Turns out he’s not just a green frog! So, I’ve been throwing this word around recently and it’s probably about time I explain. Kermit, either a protocol or perhaps a funny name (see KIRK/SPOCK) is a communication interface for the PSP emu. Specifically it allows the PSP to talk to the host.
Now, I can tell there aren’t as many developers here, so I’ll try to simplify for the curious minds but this stuff is pretty complicated. I’ll only explain the API in detail as the lower level still need a little bit of clearing up, but here goes.
Ok, Kermit is here so that the emu can communicate to the host to share resources and other vitality. Perhaps the primary reason is that of hardware; the PSP emu is excluded from many hardware devices. So kermit sets in and allows the system to talk to the vita in order to use the hardware. Blabbering aside, this is the hardware that kermit seems to be responsible for:
- Memory stick
- Flash filesystem
- Power Control
- … more
Interestingly, the kermit communication isn’t used for headphone remote or controller inputs.
In order to understand how kermit functions, it’s important to explore the usage of the API. Starting with the power tool:
int sceKermit_driver_4F75AA05(KermitPacket *packet, u32 cmd_mode, u32 cmd, u32 argc, u32 allow_callback, u64 *resp);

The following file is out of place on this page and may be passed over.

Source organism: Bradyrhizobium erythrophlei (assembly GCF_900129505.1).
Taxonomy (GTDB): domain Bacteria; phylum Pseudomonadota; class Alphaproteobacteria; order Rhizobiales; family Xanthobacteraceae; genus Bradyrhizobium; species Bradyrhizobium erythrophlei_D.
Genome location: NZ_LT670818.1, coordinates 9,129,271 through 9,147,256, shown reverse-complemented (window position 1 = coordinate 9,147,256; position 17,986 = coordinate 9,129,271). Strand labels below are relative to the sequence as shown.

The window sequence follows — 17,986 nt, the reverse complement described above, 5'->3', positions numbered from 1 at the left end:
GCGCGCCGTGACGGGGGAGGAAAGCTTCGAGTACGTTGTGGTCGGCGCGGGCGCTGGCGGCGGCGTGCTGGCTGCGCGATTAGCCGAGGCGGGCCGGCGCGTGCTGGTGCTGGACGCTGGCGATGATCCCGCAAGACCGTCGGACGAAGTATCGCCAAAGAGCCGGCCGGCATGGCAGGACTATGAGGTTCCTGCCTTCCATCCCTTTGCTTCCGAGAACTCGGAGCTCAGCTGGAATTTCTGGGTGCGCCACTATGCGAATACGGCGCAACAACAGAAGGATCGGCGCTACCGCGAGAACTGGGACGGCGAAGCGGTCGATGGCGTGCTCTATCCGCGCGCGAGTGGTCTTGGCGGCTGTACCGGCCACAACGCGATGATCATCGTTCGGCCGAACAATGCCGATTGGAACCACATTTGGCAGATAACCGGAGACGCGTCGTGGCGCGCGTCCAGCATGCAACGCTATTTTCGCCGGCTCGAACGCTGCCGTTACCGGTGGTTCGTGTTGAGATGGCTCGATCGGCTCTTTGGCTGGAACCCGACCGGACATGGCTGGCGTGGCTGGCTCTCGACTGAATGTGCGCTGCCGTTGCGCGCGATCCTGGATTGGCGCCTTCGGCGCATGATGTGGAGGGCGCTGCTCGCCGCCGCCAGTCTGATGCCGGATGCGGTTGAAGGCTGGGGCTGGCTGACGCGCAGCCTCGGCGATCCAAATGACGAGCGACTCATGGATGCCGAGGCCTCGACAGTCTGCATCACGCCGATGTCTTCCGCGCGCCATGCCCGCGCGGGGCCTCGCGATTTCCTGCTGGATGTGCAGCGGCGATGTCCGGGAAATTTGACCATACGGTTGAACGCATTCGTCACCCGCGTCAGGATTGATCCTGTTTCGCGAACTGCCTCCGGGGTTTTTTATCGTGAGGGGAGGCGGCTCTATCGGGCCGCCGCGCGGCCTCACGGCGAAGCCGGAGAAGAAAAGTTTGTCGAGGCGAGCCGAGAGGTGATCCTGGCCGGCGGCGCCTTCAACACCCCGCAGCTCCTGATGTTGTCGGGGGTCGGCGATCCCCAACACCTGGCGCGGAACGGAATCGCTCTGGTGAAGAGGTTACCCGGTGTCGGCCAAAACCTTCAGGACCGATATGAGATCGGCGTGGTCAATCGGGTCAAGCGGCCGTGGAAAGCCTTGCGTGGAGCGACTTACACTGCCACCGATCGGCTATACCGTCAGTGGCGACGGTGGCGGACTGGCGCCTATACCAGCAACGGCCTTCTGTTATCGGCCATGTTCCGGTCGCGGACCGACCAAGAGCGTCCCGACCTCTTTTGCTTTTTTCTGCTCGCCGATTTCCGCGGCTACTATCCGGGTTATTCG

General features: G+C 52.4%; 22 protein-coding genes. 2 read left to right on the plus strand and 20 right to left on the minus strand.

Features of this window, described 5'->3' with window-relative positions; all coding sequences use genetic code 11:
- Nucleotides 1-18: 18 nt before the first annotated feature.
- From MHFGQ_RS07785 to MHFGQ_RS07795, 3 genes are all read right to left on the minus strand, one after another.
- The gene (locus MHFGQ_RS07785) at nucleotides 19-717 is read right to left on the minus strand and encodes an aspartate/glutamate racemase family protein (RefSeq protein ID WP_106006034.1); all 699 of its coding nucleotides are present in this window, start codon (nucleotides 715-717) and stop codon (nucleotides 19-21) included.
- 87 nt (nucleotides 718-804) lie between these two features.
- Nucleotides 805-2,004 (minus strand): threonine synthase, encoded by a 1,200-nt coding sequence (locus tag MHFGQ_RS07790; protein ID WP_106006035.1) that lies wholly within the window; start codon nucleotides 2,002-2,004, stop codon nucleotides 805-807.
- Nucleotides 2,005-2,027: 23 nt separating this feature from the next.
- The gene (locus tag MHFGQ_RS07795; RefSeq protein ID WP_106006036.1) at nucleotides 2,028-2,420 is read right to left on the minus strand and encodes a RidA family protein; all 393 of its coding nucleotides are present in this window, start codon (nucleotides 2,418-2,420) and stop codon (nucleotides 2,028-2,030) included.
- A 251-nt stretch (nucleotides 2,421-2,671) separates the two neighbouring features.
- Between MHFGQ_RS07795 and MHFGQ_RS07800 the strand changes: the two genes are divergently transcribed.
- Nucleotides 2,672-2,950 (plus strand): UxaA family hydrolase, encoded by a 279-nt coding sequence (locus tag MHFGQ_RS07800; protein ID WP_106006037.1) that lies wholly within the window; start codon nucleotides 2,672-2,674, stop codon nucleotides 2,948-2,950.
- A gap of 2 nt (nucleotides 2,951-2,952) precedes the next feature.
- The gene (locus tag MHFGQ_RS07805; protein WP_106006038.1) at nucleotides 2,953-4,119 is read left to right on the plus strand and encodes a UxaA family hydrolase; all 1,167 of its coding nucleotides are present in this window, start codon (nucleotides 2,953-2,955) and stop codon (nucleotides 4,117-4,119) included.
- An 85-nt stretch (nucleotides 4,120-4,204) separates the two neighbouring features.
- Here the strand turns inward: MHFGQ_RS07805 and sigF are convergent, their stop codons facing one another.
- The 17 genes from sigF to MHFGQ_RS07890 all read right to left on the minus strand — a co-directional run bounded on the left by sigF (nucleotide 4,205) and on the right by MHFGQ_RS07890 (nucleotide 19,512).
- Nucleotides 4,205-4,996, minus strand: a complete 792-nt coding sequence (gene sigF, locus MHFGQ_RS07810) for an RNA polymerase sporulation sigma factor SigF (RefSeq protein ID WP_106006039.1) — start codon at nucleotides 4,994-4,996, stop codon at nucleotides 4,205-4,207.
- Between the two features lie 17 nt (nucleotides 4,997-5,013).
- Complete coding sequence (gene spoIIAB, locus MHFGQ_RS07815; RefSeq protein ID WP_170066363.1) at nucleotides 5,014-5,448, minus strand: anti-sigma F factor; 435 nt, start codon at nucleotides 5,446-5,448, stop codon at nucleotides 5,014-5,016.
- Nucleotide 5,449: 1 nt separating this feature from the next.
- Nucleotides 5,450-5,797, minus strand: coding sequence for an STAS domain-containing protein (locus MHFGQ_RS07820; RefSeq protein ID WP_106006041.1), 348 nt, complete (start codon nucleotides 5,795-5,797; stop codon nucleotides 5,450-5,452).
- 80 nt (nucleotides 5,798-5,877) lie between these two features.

This function is the send command function. It accepts a kermit packet initialised to minimum 64 bytes (no args need to be filled) a command mode which describes the set of commands, cmd: the actual command; the number of args following the 16 byte packet header. It also allows you to pass a boolean value to allow callbacks when waiting for completion and a 64 bit response.
What is important to note is that the packet arguements are 64-bit wide (not 32) and little endian encoded. There is a maximum of 13 arguements that can be passed to the host.
Sometimes, it is needed to send more than the 13 arguements worth of data. This is where kermit provides an API for memory. Shown below:
void sceKermitMemory_driver_AAF047AC(KermitPacket *packet, u32 argc, u8 *buffer, u32 buffer_size, u32 io_mode); void sceKermitMemory_driver_80E1240A(u8 *data, u32 len); void sceKermitMemory_driver_90B662D0(u8 *data, u32 data_size);
These function provide the fundamentals for data transmission to the host.
sceKermitMemory_driver_AAF047AC is the staple command. It accepts a packet BEFORE transmission to host with the amount of args, a pointer to the input/output buffer and an indicator for the mode. This allows kermit to recieve the buffer of data when it processes the command, or have a place to output the data.
sceKermitMemory_driver_90B662D0 are the opposites of each other, providing input and output respectfully. This API is incredibly simple and is used to send multiple buffers to kermit prior and following a command.
These are pretty crap descriptions, but as you can see it’s a very command and transfer sort of interface. You tell it you have data you want to give it, you signal it and then it tells you where it’s put it.
There is some source code describing in more codey ways. Also there are small reverses of functions used in the kermit. As you can see it works on a sort of circular queue of semaphores in the core. Have a “peek”.
Thanks to Proxima + some1